“I cannot remember the books I’ve read any more than the meals I have eaten; even so, they have made me.”
— Ralph Waldo Emerson.
Tim’s Deep Squats (Thoughts)
I’m still toying with how I want to use this email and structure it in a way that is useful to you and sustainable for me to keep writing it each week. I appreciate your patience as I work it out. Just like our programming at CFPA, there will be a pattern with the themes and topics. I’ve shared a lot of outside references to books, music, etc. and plan to continue passing on ideas that are useful to me and may be useful to you.
CrossFit is HARD. I joke that CrossFit sucks. It totally is/does, by design. Enter the idea of suffering or getting uncomfortable by choice. In the case of CrossFit we are choosing to suffer for a brief time. Michael Gervais, a psychologist and podcaster, says that, “Uncomfortable is how we grow. Pain is how we change.” We may have already experienced some pain to bring us to a place of change. Pain can take many forms. Maybe a diagnosis. Maybe a family history. Maybe something out of our control. At CrossFit Palo Alto we learn to get comfortable being uncomfortable with the hope and faith that it will help us recover or prepare us for the future.
Personally, I did not grow up loving to read books. Even now, physical reading is slow for me. But, I sure do love a good audiobook. So if I ever mention that I “read” something, just assume I listened to it.
Fast forward 40 years and the list of books I love continues to grow. Near the top is “How Bad Do You Want It? Mastering the psychology of mind over muscle” by: Matt Fitzgerald. The author doesn’t give a how-to guide for success in athletic endeavors. Instead, he shares stories about athletes and different psychological techniques they used to overcome hardships or achieve greatness in their chosen fields.
My favorite technique is called “Bracing”. I use it in doing CrossFit, coaching something new in CrossFit, Jiu-Jitsu, mountain biking and even personal relationships where I might not want to do something, but I HAVE to do something.
Essentially, bracing is telling yourself that what you are about to do is going to be hard. Maybe the hardest thing you’ve ever done, BUT you’ll be okay during and after. In doing this you are preparing your mind and body so that when it gets hard/painful you are not surprised. You may actually experience that something isn’t as hard as you thought it would be. This may lead to CrossFitter’s Remorse which sounds like, “I could have/should have gone harder or lifted more.” “If only I hadn’t stopped or rested I could have gone faster.” To that I say, “Welcome to CrossFit.”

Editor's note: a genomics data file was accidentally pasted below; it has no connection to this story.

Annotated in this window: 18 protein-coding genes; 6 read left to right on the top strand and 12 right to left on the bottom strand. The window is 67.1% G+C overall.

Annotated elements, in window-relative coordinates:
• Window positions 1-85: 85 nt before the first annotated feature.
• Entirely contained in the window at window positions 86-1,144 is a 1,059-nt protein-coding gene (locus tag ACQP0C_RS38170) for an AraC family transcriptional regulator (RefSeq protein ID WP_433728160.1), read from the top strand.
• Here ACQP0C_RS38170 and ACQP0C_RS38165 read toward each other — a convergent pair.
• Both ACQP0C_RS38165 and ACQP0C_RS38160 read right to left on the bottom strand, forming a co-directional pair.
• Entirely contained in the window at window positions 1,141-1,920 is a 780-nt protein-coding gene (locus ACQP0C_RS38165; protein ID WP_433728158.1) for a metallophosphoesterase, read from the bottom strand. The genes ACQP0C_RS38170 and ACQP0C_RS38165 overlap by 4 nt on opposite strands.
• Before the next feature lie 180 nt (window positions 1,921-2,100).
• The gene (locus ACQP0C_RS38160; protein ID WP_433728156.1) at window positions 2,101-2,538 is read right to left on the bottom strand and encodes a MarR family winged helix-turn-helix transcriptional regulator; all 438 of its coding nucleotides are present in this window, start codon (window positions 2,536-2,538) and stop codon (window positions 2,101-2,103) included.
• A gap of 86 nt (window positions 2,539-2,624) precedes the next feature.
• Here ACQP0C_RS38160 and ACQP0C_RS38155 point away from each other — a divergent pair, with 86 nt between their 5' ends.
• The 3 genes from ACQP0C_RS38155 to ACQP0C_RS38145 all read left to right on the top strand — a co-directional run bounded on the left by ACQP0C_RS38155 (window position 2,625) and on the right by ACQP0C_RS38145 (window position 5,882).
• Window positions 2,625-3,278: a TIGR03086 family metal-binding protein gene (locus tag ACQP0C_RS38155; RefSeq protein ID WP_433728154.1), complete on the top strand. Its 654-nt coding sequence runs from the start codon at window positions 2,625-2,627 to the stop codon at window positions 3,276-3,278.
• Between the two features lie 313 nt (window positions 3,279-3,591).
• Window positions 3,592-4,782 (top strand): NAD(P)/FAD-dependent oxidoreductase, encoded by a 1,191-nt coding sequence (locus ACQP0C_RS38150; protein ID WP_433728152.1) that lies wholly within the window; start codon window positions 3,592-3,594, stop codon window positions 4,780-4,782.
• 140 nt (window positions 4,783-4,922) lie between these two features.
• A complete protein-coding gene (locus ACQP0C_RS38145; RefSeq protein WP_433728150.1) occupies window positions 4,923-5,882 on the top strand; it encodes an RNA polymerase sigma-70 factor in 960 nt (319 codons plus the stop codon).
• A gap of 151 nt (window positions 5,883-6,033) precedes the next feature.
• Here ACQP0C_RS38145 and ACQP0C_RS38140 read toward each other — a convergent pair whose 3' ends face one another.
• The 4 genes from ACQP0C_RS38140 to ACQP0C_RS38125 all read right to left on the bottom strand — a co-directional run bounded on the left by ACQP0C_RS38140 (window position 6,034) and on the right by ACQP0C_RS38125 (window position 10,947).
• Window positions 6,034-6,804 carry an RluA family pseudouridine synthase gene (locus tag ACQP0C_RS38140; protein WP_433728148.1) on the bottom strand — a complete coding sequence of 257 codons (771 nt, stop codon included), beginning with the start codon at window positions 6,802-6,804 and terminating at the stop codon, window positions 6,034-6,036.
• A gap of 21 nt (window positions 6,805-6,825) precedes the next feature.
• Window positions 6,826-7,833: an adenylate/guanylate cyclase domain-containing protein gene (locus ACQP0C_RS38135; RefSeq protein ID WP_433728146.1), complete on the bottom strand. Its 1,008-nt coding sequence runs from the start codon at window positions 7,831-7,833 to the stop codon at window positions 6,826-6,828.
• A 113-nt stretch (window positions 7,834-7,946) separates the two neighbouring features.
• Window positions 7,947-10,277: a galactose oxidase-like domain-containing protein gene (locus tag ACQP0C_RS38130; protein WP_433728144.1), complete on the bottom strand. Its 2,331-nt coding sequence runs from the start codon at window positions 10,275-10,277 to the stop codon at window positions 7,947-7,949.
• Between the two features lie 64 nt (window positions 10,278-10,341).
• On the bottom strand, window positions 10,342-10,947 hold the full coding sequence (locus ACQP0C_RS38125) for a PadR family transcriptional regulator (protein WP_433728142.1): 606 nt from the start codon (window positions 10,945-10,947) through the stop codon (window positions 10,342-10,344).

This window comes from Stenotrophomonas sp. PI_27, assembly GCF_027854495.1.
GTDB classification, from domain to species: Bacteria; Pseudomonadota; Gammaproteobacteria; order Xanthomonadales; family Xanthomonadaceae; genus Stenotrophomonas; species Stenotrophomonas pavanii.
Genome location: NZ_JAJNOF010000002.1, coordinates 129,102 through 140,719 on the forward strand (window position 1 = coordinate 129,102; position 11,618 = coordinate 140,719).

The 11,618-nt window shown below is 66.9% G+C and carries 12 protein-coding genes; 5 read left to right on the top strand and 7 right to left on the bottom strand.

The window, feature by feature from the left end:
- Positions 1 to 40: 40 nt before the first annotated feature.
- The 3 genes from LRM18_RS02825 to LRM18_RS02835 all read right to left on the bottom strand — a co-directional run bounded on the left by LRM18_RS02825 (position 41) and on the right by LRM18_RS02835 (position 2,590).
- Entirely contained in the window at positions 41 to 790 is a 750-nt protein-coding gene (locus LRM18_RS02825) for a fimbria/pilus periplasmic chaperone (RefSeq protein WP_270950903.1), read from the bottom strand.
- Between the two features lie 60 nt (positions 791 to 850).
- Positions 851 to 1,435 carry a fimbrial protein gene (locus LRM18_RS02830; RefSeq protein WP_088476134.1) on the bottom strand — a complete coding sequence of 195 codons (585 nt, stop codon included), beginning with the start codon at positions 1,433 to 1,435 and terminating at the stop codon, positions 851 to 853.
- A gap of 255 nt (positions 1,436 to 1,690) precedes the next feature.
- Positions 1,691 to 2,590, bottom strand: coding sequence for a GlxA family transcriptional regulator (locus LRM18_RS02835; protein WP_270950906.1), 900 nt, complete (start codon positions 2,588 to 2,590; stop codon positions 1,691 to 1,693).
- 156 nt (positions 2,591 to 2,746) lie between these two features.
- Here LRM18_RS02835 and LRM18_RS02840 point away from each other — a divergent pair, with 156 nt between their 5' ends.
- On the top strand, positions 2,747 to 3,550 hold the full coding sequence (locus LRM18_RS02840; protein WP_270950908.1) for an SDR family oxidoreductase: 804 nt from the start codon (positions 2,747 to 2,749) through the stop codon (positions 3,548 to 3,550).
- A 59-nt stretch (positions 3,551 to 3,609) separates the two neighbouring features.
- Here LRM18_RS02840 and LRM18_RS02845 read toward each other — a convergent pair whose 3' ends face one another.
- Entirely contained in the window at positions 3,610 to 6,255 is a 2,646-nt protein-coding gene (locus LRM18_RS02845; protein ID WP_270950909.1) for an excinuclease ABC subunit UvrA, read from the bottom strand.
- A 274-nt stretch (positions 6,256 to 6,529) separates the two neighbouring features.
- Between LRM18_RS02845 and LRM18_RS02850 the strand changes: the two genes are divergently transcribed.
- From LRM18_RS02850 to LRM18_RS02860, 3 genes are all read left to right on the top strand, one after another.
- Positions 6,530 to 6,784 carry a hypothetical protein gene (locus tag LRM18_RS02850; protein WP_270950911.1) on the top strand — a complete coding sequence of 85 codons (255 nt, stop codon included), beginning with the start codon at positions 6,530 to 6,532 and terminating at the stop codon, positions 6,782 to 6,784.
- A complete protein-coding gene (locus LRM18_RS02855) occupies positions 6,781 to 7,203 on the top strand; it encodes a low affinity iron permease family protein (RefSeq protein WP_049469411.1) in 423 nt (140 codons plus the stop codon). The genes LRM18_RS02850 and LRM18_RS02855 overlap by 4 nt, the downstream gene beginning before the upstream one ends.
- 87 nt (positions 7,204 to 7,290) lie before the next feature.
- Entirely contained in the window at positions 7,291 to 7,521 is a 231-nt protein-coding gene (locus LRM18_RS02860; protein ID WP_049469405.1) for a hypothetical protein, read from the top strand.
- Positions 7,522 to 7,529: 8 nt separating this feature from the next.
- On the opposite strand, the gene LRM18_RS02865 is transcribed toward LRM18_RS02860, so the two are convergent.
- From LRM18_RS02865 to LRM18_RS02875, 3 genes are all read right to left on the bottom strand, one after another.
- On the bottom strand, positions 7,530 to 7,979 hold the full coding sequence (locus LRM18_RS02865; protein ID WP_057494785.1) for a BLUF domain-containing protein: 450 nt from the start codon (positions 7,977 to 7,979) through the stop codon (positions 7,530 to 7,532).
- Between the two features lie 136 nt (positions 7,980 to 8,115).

Kind of a Big Deal
CrossFit Saves Lives. We all have our stories to make this statement true. Now there is a documentary called “Small Town Strong” showing how CrossFit is being used to save people from the ravages of drug abuse and addiction. Check out this amazing documentary on any of the major streaming platforms. (Click on pic for link)
What’s Going On?
Friday, October 20th at 5pm
3737 Florence St
Redwood City, CA 94063
Contact: Coaches Ali and Andrew for RSVP
CFPA Annual Holiday Party and White Elephant Exchange
Saturday, December 9th, 5-8pm
Challenge for the Week:
Share your strategy for showing up to CrossFit with your class. i.e. Setting out gym clothes the night before. Putting your gym bag in your car for after work the next day.
A Gentleman in Moscow referred by Kyrie. A transporting novel about a man who is ordered to spend the rest of his life inside a luxury hotel in Moscow.
Small Giants: Companies That Choose to Be Great Instead of Big referred by Jerry. Veteran journalist Bo Burlingham takes us deep inside 14 remarkable companies that have chosen to march to their own drummers.
The Goldfinch referred by Helena. A haunted odyssey through present-day America and a drama of enthralling force and acuity.
These aren’t my descriptions, but I have “read” them all. What are you reading?
Send me your influences. Music? Books? Movies? Series?